§ 1. Factors of production must be combined. § 2. Non-contractual and contractual incomes. § 3. From small shop to large factory. § 4. The residual share. § 5. The typical owner-manager. § 6. Empirical methods of estimating and apportioning the residual share. § 7. Utmost possible degree of separation of investment and management. § 8. Corporations and their control. § 9. Single investment function of minority stockholders.

§ 1. Factors of production must be combined. Every separate thing that enters into the making of goods is called an economic agent; as in agriculture, the seeds, plows, fields, fences, barns, cattle, and labor; in manufacture, the buildings, machines, material, labor, etc. But these numerous agents fall into two great groups called factors of production, variously named as man and nature, labor and material agents, or humanity and wealth. We have studied separately the processes by which value is attributed to these agents, yet we have borne in mind always that they are complementary agents and complementary factors. (See Chapter 18, section 10, and Chapter 19, section 14.) Labor in a void and wealth without labor would be equally useless. The process of valuing uses of goods and services of labor goes on while all of these goods help make up the situation in which the desires exist.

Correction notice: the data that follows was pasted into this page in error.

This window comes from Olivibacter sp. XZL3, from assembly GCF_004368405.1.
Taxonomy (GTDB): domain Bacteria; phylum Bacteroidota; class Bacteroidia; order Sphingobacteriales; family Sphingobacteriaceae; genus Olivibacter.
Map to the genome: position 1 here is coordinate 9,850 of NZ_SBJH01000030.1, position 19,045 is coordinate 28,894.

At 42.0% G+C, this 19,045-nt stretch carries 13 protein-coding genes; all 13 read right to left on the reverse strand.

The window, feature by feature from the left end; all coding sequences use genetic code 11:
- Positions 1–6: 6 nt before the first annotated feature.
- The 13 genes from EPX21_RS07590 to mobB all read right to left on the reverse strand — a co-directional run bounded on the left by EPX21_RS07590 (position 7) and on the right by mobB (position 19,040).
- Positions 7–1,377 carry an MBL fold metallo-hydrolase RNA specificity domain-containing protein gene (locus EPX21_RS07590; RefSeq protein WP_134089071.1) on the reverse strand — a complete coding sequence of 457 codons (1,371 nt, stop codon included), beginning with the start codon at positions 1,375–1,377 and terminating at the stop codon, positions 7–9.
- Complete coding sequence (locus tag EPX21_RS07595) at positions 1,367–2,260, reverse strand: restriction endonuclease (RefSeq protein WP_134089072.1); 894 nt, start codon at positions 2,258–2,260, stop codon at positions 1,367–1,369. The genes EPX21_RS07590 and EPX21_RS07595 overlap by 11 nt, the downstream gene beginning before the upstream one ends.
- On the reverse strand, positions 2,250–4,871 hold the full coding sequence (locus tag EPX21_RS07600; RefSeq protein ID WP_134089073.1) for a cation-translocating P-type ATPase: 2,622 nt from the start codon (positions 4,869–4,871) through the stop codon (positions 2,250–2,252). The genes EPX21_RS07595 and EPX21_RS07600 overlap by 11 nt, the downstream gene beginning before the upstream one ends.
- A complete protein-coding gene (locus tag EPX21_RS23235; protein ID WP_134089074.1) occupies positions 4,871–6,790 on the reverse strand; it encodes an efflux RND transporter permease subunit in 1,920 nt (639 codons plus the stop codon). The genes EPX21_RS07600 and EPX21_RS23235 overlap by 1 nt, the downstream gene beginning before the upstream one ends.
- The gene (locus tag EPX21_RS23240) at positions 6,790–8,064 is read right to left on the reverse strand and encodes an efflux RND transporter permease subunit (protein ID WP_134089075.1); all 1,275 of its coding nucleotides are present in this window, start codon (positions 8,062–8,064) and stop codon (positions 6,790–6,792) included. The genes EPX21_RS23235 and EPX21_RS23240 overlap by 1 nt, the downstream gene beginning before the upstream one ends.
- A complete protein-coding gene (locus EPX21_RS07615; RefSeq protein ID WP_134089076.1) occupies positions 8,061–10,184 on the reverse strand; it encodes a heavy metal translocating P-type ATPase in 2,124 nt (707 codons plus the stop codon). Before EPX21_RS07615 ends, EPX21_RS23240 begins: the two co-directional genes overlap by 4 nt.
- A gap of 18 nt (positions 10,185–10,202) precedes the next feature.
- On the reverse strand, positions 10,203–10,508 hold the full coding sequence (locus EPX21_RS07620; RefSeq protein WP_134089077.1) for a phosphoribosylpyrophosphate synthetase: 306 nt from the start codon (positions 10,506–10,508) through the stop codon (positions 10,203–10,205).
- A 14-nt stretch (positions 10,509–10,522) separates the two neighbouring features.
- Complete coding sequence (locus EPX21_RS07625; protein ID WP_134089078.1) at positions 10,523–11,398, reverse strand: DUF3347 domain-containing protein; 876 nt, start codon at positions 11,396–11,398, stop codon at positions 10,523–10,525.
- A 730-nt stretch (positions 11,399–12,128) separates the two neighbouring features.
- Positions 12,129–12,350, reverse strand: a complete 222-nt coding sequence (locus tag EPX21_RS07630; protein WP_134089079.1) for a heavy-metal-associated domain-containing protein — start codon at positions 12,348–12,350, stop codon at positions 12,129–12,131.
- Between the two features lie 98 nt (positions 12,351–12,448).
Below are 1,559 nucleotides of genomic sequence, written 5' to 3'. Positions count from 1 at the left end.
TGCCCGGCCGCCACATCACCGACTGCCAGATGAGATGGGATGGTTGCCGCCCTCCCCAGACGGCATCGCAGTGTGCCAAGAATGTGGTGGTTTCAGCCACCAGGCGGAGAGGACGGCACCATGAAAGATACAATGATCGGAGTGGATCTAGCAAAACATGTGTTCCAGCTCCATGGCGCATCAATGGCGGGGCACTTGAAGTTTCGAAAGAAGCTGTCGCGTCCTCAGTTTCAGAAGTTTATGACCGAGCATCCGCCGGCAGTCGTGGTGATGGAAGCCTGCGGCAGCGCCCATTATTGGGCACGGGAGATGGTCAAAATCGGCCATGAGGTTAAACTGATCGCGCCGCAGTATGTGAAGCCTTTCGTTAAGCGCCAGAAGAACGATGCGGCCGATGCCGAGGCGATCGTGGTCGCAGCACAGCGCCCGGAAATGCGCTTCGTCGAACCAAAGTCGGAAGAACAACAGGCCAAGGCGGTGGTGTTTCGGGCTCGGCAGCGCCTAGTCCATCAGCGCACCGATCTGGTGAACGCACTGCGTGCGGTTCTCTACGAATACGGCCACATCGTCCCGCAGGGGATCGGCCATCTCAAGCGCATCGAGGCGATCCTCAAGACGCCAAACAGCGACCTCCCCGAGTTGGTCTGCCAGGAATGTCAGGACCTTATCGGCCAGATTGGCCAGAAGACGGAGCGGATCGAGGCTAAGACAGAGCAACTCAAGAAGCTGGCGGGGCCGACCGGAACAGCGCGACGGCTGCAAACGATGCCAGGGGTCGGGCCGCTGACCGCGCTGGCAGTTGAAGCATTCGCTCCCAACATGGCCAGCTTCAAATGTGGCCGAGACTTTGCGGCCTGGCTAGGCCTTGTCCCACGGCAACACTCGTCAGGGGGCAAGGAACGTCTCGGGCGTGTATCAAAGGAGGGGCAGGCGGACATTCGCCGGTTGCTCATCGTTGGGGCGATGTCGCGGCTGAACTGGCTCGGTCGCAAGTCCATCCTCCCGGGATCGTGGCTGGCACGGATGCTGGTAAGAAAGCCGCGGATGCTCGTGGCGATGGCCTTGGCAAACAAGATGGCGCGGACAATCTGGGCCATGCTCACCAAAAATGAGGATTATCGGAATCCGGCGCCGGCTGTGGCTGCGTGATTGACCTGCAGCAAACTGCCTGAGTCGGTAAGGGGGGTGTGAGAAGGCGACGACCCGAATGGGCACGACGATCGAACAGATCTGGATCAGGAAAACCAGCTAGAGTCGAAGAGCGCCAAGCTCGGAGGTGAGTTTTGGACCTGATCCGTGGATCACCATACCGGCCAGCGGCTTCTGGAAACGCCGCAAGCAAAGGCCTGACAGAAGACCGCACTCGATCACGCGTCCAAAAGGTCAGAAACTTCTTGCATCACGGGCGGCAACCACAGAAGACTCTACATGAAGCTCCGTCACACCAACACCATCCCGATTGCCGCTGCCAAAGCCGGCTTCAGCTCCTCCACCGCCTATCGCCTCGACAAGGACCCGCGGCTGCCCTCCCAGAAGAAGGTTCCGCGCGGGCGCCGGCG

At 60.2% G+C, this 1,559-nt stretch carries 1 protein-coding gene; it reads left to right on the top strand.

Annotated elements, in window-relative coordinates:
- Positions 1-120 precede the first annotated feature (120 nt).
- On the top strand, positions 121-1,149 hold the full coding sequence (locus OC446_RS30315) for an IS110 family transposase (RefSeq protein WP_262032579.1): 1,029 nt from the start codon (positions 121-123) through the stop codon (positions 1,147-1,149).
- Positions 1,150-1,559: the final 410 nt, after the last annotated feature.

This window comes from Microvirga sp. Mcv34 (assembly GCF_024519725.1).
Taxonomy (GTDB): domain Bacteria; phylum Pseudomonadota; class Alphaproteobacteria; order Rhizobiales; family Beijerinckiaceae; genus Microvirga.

The stock of economic goods of whatever sort is limited, while the upspringing desires are practically unlimited. To increase goods, labor is applied to material objects. Man's part in production is almost passive when goods come into existence without his effort. One can imagine the indolent savage of the tropics, lying under the banana-tree, letting the fruit drop into his mouth. But at least he must be there ready for it to drop. One can conceive of a tribe living on natural fruits, where every day the people awoke to find the various kinds of food provided, like manna, at each person's hand. Tho the existing amounts were secured without effort, nevertheless any differences in flavor would cause differences in value to arise and trade to take place. Now there is something analogous to that in daily experience. There are some goods which effort can do little to increase. Usually, however, there is a possibility of change and adaptation to make them better suited to needs, and there is required the use of intelligence to choose among the goods and to employ them in the best way. Further, man can intervene and direct the course of industry; he does not merely gather what is provided. It is this active intervention and effort that is here to be considered.